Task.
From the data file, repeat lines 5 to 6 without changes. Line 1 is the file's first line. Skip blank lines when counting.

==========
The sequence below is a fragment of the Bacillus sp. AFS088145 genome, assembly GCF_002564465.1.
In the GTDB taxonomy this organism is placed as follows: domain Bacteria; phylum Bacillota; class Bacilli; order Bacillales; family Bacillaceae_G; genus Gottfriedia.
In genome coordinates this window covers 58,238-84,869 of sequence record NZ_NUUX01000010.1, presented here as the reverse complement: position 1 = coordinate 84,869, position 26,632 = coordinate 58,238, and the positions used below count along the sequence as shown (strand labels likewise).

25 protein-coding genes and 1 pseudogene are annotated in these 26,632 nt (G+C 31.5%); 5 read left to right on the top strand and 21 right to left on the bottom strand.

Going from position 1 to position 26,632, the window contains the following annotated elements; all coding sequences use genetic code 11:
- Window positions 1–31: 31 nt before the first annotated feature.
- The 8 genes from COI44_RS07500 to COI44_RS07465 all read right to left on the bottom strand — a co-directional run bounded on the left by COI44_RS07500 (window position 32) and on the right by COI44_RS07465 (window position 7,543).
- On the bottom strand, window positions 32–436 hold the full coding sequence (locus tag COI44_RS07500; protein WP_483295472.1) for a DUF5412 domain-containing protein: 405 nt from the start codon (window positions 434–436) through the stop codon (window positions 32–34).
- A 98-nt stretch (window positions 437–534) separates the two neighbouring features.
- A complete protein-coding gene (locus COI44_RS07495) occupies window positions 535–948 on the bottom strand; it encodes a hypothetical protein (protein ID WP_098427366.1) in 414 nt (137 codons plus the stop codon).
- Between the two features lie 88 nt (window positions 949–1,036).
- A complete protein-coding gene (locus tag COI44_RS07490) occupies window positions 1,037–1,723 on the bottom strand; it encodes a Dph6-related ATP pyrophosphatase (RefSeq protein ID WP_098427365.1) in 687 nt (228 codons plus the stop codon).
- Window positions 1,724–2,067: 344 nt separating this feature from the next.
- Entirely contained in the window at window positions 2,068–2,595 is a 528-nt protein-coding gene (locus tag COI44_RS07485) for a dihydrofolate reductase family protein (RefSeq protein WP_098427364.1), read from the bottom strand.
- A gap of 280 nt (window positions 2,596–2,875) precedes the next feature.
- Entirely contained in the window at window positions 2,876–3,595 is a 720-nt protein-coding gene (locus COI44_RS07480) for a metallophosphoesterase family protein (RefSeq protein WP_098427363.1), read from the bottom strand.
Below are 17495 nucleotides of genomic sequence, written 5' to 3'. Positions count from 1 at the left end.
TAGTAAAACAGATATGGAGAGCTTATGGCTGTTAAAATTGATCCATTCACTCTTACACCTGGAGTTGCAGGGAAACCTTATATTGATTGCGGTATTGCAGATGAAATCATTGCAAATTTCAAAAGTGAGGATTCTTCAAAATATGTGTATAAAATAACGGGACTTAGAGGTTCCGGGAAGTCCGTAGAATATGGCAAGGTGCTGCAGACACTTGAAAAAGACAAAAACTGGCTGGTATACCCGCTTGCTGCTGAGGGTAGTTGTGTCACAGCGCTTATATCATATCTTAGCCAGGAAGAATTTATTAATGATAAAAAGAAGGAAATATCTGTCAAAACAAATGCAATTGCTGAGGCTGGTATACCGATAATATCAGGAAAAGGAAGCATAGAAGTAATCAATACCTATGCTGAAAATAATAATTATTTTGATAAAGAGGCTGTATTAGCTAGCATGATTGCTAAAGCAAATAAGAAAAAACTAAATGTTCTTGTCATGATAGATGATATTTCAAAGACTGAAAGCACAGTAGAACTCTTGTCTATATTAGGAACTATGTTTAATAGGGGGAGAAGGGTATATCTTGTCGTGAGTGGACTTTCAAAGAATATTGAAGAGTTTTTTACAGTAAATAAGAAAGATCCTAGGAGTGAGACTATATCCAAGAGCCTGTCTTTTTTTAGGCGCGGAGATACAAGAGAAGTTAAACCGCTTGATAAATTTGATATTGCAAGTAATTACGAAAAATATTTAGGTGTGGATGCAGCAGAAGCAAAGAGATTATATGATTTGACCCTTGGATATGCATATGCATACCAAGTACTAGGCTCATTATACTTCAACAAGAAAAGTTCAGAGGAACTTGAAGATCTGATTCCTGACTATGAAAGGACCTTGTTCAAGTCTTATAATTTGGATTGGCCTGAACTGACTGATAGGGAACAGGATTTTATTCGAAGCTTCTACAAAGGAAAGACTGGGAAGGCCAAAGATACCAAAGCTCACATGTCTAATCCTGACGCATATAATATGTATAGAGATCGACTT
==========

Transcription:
Going from position 1 to position 26,632, the window contains the following annotated elements; all coding sequences use genetic code 11:
- Window positions 1–31: 31 nt before the first annotated feature.